What it’s like to leave Stanford as a frosh amid COVID-19

March 13, 2020, 12:23 a.m.

Last week, I imagined that I would be listening to “Airplane Noise for Homework” from Spotify on loop while studying at Arrillaga Late Night at 2:30 a.m. for my CS 106A: “Programming Methodology” final. I didn’t know that I would actually be listening to real-life airplane noises while typing this out.

Freshman year was just starting to come together. Winter quarter was finally ending (after what seems like a long and dreadful 9 weeks), and spring quarter was going to be the best experience of freshman year: beautiful weather, time to socialize and interesting classes. I was excited to take PSYC 135: “Sleep and Dreams” and MUSIC 25: “Decoding Anime.” I wanted to stay up til 4 a.m. with my friends, spending hours scrolling through the Adidas website and laughing at all the ridiculous shoe designs. I looked forward to spontaneous Zipcar adventures to San Francisco Chinatown just to buy those delicious pork buns from the little bakery on the street.

That isn’t what’s happening, (yet?) though. Stanford advised us to leave campus, go back to our homes and only stay on campus if we feel it is needed. Stanford isn’t certain when classes will resume in-person. Until then, most students will be taking classes online. 

For a lot of us, Stanford was only just becoming something that we could call “home.” For me, personally, I was recently starting to feel this way. The pieces were starting to fall in place; I was comfortable with life. In the beginning, life felt anticipatory: every small detail had to be processed with all my ability. Somehow, as all the hecticness magically started to dissolve into inspirations and motivations, I started to feel like I had the capability to do it.

It feels like we’ve come to the end of the greatest summer camp of our lives. We’re all leaving each other, and we don’t know when we’ll see each other again. A lot of us are going home to our families, our friends from other universities and people we don’t get to see as often.

I worry about my friends at Stanford who can’t go back to their homes, or don’t have a home to go back to. I wish I could exist with everyone that I love, all in one place at one time. And no one would be scared, worried about their futures, and on edge about every little update the school sends out.

I spent my last few days at Stanford trying to appreciate everything that it’s blessed me with so far. I went to the library and read my favorite book, “The Bell Jar” by Sylvia Plath, just for the sake of appreciating accessibility to literally any book that I could think of in an environment of knowledge. I ran one last mile on the treadmill at Nearilliaga. I laid down in the Meyer Green grass and listened to the sounds of people around me. My roommate and I went to Olive’s, bought their famous sandwiches with what remaining meal plan dollars we had and sat outside under the blossoming trees. We shared stories of our childhoods, talked about our crazy, drunken 4 a.m. moments and breathed in the crisp, forthcoming spring air. We walked to the fountains around campus and sat in delicious silence, surrounded by an empty aura of breathtaking nature.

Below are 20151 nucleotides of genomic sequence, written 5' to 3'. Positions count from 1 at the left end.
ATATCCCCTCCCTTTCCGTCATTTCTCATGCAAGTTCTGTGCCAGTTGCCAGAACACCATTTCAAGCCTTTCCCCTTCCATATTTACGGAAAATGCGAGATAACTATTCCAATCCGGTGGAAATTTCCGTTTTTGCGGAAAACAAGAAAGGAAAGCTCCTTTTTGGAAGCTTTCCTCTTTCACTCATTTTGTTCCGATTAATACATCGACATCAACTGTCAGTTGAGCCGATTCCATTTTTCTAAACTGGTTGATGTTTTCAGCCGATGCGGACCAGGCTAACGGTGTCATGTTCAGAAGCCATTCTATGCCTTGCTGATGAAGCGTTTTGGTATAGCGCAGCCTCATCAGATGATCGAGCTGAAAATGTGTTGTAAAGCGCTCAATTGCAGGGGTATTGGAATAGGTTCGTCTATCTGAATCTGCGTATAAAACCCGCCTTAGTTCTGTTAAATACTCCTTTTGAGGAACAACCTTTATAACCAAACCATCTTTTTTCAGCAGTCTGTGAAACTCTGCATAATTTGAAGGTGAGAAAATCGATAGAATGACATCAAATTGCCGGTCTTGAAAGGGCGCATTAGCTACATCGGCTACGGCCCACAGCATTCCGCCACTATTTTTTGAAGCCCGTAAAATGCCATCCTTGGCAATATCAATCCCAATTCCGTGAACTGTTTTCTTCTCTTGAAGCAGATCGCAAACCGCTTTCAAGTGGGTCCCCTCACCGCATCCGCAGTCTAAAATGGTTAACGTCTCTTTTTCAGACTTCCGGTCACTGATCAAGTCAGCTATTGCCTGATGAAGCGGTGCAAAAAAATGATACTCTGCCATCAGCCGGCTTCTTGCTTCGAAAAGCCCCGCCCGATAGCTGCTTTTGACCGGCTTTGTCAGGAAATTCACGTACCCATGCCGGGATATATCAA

The night before I left for my flight, my roommate and I sat in our dorm room and talked about how there’s a hidden chef cooking a fried chicken on the U.S. map (can you find it?). We reminisced on our 2013 soft-grunge-scene-Tumblr-fanfiction kid days. She told me about how much she hates slugs but about how much she loves birds. I told her about the online fashion game that I used to play religiously in middle school. We mixed up some matcha green tea pudding and ate it the morning before my flight. I learned a lot about my roommate right before I left, and that made me even more sad to leave her behind. We understand each other on so many levels; she has become my new family that I come home to every day and share details of my life with.

I’m sure that other students feel the same way. These first two quarters have been a life-changing experience and I wouldn’t change a single thing that I’ve done. I wouldn’t un-meet anyone who I’ve met; I’ve really come to appreciate a lot of the people here. It’s the people that make this place special and I’m heartbroken to be leaving such a warm community so soon.

My time at Stanford has been like running on a hedonic treadmill. There have been a series of ups and downs, and sometimes it feels like it’s all worth it. Maybe it’s time to stop running, slow down and explore new perspectives. Maybe it’s time to take second chances, rebuild and come back freshly started.

Hopefully we’ll all be back together soon. Stanford will always be our home.

Stay safe.

Contact Amy Zhou at amy7 ‘at’ stanford.edu.

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